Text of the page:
This article is written by Shreya Mazumdar pursuing Diploma in Cyber Law, FinTech Regulations, and Technology Contracts from LawSikho.
Table of Contents
A lot has changed exponentially after the implementation of the European Union’s General Data Protection Regulation (GDPR) and this has significantly affected the mergers and acquisition (M&A) transactions worldwide. The GDPR change is a paradigm shift not only for companies doing business across Europe but also worldwide companies conducting their business in Europe or processing personal data of the EU. Therefore, the due diligence process of the target company had to be changed as per the new regulation, standards and requirements and data protection and security compliance has become a top priority of the due diligence process as non-compliance with GDPR fines can reach up to EUR 20 million or up to 4% of the target’s annual global turnover (whichever is higher). This fine is not just limited to this but also includes a legal fee, damage in goodwill, impact on market standing of the business and many other damages. This shall have a significant impact on the M&A transaction cost as the buyer of the target company may face a massive amount of monetary risk.
This article is limited to the GDPR risk analysis in an M&A transaction. Even during the transaction the data protection legislation versus the need to ensure that commercial sensitivity and confidentiality shall be respected. The article only gives a general meaning of GDPR and M&A and it does not go to the details implicating it.
What is General Data Protection Regulation?
Just a basic introduction of GDPR is that General Data Protection Regulation (GDPR) is one of the toughest privacy and security laws of the world. Although it is drafted and passed by the European Union (EU), the implication of it was thought throughout the world organisation so long as these organisations target or collect data related to people in the EU. The regulation was put into effect on the 25th of May 2018.
Mergers and acquisitions (M&A) in the general sense of terms is a consolidation of companies or assets by way of financial transaction which includes a merger, acquisition, management acquisitions, purchase of assets, tender offers, consolidations. In an acquisition, one company purchases the other company (generally termed as “target”) outright. A merger is the combination of two companies/organisations that subsequently form a new legal entity under a new corporate name. A target/company is objectively valued by studying comparable companies in an industry and the valuation heavily depends on the compliance to the rules, regulations, laws, by-laws etc. of the company and all the applicable laws which are by way of due diligence.
Impact on valuation
Any GDPR exposures which may include any past data breach incidents or inadequate privacy policies and implementation shall have an impact in determining the valuation of the target. There are incidents where the annual financial filing having presence in the EU reflects the GDPR as a compliance risk that could impact their businesses.
Confidentiality and non-disclosures
An acquirer/buyer engaged in the M&A deal should at the nascent stage, determine whether or not the target’s business and activities are subjected to GDPR norms. M&A deals at times require parties to share personal data of its employees, customers, clients, vendors across the globe. All this information is governed and protected by the GDPR norms. The very essence of the fact is that a confidentiality agreement and a non-disclosure agreement shall be in place which is well negotiated and robust to comply with GDPR. As a result of this NDA if the personal data is shared outside the EU jurisdiction compliance regarding standard model clauses, an adequate level of protection.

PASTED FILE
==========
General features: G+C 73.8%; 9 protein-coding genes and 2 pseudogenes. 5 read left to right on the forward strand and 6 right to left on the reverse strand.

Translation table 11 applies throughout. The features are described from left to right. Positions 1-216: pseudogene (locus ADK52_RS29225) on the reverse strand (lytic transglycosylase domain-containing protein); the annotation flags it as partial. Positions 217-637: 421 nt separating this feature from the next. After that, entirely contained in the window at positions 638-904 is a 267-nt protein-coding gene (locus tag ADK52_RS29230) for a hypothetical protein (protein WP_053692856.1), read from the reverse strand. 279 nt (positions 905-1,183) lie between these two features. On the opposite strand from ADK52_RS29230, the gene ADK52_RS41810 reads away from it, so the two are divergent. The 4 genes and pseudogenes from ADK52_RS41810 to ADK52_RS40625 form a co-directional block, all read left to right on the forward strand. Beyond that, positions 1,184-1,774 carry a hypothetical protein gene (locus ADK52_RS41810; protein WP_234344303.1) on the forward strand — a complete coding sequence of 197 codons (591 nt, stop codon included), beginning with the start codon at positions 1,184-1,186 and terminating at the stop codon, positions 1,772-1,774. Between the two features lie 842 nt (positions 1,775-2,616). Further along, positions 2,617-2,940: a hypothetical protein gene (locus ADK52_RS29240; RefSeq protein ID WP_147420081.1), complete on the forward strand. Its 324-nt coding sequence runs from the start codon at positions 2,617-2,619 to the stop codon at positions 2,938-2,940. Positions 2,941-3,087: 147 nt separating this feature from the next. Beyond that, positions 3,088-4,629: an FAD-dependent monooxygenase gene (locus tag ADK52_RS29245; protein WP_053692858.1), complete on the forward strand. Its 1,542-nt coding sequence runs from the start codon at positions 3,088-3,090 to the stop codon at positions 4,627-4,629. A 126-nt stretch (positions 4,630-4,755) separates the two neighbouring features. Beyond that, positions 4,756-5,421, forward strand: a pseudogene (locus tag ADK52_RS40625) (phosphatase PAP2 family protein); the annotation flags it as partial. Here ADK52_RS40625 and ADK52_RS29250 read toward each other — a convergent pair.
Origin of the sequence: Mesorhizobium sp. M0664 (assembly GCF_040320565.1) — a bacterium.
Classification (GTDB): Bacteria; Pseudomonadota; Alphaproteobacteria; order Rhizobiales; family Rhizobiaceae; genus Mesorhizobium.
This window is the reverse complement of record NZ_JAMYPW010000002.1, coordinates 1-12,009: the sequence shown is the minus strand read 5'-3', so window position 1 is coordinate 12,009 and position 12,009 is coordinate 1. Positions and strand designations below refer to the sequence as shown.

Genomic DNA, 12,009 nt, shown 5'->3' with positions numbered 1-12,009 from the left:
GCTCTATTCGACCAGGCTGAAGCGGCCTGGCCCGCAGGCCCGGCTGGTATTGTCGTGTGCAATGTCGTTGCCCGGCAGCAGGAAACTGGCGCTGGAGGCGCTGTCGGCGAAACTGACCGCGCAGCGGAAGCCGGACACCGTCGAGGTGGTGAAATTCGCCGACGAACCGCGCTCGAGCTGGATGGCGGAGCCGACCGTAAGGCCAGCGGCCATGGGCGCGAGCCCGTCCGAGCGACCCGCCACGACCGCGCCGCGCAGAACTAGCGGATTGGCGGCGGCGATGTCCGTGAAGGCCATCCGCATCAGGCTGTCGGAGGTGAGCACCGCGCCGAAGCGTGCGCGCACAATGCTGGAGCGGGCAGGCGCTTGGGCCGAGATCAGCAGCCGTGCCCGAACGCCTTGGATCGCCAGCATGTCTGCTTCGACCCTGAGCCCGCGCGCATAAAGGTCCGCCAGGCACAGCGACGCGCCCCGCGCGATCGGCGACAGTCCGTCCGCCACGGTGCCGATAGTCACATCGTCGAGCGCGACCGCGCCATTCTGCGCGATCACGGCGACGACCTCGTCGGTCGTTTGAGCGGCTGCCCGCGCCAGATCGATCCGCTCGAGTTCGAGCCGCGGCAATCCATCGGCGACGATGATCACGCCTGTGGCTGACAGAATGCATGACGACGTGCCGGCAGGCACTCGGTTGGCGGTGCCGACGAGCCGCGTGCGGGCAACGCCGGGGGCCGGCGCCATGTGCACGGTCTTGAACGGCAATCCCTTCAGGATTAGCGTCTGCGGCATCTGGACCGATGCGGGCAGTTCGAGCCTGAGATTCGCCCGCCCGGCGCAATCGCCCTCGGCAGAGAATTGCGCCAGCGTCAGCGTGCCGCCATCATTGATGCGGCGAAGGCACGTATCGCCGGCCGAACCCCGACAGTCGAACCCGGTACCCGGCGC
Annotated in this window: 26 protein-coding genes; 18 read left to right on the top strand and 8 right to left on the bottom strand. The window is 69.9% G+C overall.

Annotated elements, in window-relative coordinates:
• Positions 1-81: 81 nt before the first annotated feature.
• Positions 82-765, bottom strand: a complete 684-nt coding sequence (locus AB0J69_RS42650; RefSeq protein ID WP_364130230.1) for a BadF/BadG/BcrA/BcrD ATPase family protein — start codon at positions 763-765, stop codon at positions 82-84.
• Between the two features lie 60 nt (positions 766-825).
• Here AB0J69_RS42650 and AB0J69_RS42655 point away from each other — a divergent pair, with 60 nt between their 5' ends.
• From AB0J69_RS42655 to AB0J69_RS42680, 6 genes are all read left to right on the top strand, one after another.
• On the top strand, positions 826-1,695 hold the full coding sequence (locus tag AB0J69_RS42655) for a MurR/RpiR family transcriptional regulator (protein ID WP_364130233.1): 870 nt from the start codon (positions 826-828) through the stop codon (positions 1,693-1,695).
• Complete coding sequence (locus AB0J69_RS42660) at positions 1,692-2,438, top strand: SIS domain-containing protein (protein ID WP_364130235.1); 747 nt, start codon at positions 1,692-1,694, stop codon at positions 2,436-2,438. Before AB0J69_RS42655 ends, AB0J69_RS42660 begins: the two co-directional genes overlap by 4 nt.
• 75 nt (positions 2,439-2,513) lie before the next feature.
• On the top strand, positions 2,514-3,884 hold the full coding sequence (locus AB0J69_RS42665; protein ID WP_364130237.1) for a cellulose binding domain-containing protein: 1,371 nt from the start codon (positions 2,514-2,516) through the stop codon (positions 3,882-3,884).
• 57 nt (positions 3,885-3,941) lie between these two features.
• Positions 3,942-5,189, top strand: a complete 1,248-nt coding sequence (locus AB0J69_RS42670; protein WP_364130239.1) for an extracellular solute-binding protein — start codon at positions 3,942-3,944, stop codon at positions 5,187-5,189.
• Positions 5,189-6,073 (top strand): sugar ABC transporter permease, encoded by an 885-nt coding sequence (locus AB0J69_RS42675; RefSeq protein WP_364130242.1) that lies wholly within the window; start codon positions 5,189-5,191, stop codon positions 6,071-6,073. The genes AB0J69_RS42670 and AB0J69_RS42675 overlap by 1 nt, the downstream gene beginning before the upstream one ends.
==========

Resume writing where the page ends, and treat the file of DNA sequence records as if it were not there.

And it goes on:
In a case where the personal data has to be shared, parties should have a secure virtual data room with limited access as well as monitoring rights and other measures to avoid misuse of the data. There are a variety of industries including (but not limited to) the healthcare industry where highly sensitive data is collected, and banks that also deal with a lot of very sensitive data that is collected.
What are diligence considerations?
As GDPR is a new concept and is also complex there are chances that a lot of organisations may not be fully compliant with the provisions of GDPR. To ensure that the target has complied with the GDPR buyer should do thorough due diligence of the potential target. There are various mentions in which these data could be shared. The target company can only choose to share only redacted or anonymised data during the due diligence which shall fall outside the GDPR applicability.
The handling of the personal data can also be done in the following ways:
It is the responsibility of both the parties to identify the lawful basis which shall be in line with the GDPR for the processing of the personal data which they share and receive at the time of transaction and consider accountable as a part of broader compliance framework which not only means compliance but it helps to demonstrate the compliance.
Transaction objectives during the nascent stage
The Parties to this M&A deal should examine the data protection issues even before the exclusivity agreement or signing of the term sheet. As mentioned before, the NDA should include a robust clause on the data protection that is shared between the parties including the usual confidential undertakings.
The buyer shall ask for a warranty from the target to ensure that there is legitimate sharing of data concerning the transaction and the buyer can be sure that it is not engaged in any unauthorised processing of data.
If the target has already taken steps to make sure that the data that is owned and possessed is in compliance with GDPR and the target has its internal policies to comply with the data processing and transparency requirement then data transfer may not be controversial. In other words, if the target already has an agreement with the data owner that the data that they own shall be transferred to a third party for processing and the data owner consents to it, then it will be easier for this processing to take place between the target and the buyer.